The Malta Independent 13 July 2024, Saturday
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TMID Editorial: Malta’s border control

Friday, 22 September 2023, 15:13 Last update: about 11 months ago

This week saw yet another case where a person facing court action may have been allowed to travel outside of the country, leading to questions on how Malta’s borders are being controlled if this is the case.

On Wednesday it emerged in court that one of the three youths accused of hijacking the tanker El Hiblu I, Koni Tiemoko Abdoul Khader, had ‘disappeared’ and had failed to sign his bail book for the last six weeks.

There are a number of questions to be asked on this.  The foremost one is how Khader’s disappearance only became apparent now – six weeks after the bail book is meant to be signed, when that same bail book was meant to be being signed three times a week.  It is very clear that someone within the Malta Police Force was not doing their job correctly and should have raised the alarm much, much earlier.

But another question is now on whether Khader has fled the country, and, if so, how that can be allowed to happen.

Being an island, there are very few ways that a person can leave the country without having to get extremely creative – so it begs belief how somebody who is out on bail and facing accusations relating to a hijacking (merits or otherwise of the charges put aside for a moment) could have potentially been allowed to leave the country freely.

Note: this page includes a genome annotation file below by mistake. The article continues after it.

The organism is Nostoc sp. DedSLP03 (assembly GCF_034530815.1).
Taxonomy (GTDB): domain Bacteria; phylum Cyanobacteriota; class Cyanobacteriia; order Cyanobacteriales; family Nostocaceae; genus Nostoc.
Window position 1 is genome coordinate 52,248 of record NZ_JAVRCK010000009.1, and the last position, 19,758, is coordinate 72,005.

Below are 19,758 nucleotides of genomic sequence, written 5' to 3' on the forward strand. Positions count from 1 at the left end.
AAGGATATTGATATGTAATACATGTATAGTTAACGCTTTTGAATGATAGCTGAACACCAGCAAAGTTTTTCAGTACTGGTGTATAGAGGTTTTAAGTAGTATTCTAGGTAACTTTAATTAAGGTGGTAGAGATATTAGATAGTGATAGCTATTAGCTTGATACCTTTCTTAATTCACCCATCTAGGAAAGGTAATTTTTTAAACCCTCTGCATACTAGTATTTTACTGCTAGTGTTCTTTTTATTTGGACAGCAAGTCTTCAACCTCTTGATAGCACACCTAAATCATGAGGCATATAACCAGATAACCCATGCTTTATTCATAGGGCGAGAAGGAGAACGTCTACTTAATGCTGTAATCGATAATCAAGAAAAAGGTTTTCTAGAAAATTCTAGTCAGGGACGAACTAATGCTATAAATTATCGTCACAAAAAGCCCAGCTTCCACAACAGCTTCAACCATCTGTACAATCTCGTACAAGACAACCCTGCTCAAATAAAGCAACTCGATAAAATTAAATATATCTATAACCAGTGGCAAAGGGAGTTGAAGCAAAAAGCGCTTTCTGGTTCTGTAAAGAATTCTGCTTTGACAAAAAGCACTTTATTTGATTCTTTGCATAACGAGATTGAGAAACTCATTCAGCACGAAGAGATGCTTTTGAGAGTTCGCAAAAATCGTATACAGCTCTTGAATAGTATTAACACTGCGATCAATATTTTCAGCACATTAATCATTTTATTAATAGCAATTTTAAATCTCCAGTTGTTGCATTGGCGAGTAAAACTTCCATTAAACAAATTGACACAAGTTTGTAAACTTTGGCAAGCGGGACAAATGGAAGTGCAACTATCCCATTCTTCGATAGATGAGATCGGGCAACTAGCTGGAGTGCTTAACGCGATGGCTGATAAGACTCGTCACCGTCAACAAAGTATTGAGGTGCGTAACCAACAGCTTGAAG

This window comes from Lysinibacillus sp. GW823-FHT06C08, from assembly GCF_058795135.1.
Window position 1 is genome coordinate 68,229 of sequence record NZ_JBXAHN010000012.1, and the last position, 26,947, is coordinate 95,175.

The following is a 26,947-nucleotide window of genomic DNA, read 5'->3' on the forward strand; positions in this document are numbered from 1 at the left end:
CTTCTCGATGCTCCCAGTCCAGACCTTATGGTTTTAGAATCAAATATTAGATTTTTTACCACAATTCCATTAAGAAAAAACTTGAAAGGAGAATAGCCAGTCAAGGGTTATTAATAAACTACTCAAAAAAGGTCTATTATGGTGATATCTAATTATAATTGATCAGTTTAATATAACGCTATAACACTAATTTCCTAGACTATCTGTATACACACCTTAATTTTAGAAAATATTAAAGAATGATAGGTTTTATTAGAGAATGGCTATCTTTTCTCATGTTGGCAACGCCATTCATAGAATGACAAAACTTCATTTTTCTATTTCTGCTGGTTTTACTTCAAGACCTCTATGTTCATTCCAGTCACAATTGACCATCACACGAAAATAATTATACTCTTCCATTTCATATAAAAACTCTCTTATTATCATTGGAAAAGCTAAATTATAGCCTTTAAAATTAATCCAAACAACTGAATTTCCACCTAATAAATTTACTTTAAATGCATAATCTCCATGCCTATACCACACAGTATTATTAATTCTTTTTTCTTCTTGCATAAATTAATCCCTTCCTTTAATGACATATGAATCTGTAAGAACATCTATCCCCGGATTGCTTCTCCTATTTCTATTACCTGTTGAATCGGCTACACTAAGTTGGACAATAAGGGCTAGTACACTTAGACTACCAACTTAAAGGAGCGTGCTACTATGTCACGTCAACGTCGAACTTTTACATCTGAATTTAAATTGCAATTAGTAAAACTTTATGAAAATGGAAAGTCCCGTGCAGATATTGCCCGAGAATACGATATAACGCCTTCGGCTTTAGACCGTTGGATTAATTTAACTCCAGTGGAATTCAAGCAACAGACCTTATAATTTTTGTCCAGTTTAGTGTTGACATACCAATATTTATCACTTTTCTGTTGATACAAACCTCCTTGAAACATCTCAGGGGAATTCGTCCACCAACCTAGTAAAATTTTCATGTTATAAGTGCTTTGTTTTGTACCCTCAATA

This is not the first time this has happened either.  Just last month a man described as a ‘lethal weapon’ who was facing charges for trying to import lethal doses of radioactive material Polonium-210, highly toxic poison Ricin, killer drug Fentanyl and C-4 explosive off a darkweb marketplace also disappeared together with his partner.

Jomic Calleja Maatouk, much like Khader, did not sign his bail book for a number of days before police then realised that he had fled the country.  Calleja Maatouk has now been placed on Europol’s most wanted list and it is believed that they are likely in Serbia after fleeing by sea.

Last year, gaming consultant Iosif Galea was arrested in Italy after he was wanted in Germany and it then transpired that he was able to travel in and out of Malta with considerable ease considering that he was subject to two European Arrest Warrants at the time.

It begs belief that people accused of very serious crimes or subject to European Arrest Warrants appear to be able to travel in and out of the country at will and, seemingly, with ease and without anybody realising.

Reforms when it comes to this sector are needed: electronic tagging must be considered for these cases, while there must be much more supervision on who signs – and doesn’t sign – their bail book.  One must question how integrated police and border control systems in order for those who are not allowed to travel to be stopped at the borders are as well.

As things stand – even if Khader is in hiding somewhere in Malta and Gozo – Malta’s border control still appears to lack the ‘control’ part – something which is definitely a worry, even for national security’s and public safety’s sake.

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